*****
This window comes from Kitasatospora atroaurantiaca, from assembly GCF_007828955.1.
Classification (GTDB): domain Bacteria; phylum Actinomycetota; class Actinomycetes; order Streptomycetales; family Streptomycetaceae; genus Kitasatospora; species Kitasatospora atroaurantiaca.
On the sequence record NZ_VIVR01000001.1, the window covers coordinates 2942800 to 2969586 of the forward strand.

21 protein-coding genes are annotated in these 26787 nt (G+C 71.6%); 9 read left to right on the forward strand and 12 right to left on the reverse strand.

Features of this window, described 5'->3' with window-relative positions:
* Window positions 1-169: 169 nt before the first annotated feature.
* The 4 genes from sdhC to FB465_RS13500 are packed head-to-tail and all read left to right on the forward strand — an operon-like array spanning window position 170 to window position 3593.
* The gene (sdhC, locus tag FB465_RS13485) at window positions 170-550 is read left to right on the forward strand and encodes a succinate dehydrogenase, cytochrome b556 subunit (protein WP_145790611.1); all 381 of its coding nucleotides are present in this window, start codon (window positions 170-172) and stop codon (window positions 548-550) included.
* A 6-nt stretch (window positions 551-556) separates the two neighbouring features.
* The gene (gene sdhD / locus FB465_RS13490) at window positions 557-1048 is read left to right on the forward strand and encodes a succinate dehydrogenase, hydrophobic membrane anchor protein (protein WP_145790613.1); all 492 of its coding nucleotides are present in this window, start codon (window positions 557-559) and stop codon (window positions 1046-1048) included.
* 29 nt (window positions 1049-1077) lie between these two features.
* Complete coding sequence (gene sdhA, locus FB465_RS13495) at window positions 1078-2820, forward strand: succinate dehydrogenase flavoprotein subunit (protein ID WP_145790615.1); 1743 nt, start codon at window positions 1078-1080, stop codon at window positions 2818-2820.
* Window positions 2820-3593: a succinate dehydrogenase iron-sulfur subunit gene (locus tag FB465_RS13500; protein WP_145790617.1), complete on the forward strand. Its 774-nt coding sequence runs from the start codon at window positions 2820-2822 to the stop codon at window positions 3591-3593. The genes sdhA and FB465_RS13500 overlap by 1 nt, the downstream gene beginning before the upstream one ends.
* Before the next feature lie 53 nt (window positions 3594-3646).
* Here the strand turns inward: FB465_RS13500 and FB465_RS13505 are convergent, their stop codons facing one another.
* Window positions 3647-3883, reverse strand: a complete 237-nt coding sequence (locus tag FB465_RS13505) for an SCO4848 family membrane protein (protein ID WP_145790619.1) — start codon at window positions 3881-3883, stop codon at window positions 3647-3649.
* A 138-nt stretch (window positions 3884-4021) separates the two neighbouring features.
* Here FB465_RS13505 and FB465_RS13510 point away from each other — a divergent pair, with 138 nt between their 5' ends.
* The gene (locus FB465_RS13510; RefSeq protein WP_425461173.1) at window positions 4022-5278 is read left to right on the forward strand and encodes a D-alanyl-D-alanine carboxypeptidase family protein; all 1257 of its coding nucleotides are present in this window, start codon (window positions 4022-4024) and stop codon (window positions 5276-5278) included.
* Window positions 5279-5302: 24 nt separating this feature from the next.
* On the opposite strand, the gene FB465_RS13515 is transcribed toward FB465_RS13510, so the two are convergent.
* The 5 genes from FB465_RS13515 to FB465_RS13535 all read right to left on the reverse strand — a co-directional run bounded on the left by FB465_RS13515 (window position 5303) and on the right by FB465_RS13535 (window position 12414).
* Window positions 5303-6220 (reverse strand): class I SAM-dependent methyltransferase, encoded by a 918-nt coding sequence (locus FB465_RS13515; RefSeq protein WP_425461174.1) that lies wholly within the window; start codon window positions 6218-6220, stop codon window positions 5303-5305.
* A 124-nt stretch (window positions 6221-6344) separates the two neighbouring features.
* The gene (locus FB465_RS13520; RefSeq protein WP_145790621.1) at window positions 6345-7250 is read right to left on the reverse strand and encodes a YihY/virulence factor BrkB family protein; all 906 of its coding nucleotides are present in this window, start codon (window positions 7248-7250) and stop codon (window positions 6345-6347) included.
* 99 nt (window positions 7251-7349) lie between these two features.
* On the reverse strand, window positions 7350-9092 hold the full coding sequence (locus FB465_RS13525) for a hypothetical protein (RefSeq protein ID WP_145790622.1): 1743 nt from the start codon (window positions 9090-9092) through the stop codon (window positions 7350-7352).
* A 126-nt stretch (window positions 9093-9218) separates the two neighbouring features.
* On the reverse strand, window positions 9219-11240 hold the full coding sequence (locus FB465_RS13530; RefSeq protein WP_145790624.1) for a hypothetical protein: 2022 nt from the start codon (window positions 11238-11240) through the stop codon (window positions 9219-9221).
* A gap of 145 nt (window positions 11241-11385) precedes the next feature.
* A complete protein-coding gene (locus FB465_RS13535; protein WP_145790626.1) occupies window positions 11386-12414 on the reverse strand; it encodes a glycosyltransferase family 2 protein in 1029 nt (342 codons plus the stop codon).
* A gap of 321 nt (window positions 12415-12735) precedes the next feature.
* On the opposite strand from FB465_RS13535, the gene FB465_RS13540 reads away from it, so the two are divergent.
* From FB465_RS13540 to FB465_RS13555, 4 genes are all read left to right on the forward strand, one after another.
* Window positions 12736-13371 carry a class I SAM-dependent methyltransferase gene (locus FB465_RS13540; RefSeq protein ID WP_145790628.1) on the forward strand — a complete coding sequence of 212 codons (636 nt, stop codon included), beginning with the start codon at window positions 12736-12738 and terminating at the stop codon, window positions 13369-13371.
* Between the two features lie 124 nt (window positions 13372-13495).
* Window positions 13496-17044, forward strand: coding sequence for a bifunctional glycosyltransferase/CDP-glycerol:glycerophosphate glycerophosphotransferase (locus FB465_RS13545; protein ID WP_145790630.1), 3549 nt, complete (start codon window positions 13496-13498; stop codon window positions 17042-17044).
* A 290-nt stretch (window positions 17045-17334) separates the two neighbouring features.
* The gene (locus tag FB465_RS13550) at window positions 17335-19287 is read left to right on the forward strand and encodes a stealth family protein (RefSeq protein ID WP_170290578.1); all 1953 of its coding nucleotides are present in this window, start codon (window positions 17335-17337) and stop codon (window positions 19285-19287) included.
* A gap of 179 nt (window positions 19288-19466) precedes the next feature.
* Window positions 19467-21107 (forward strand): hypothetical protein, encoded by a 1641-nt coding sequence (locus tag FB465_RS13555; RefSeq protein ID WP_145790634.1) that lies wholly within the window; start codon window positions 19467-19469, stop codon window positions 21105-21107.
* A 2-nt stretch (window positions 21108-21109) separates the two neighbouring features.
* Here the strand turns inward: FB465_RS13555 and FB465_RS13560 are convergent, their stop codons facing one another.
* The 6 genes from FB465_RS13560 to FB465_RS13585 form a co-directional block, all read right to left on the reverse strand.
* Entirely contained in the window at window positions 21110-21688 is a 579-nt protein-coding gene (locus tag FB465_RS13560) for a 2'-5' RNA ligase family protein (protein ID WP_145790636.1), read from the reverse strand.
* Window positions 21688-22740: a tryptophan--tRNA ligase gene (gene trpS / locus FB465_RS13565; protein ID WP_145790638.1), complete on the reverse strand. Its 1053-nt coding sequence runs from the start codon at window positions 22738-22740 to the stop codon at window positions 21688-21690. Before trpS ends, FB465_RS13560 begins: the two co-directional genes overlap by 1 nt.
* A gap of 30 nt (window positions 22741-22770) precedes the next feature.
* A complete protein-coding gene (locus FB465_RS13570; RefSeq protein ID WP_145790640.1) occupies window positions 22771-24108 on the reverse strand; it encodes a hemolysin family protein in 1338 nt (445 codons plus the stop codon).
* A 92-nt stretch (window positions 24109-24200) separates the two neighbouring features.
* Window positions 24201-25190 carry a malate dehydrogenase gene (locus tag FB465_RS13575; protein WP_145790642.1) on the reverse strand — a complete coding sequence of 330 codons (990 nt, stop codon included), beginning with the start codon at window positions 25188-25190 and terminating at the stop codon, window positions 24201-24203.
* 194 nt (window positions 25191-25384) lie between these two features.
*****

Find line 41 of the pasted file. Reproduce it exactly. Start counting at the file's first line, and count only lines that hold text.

* Window positions 19467-21107 (forward strand): hypothetical protein, encoded by a 1641-nt coding sequence (locus tag FB465_RS13555; RefSeq protein ID WP_145790634.1) that lies wholly within the window; start codon window positions 19467-19469, stop codon window positions 21105-21107.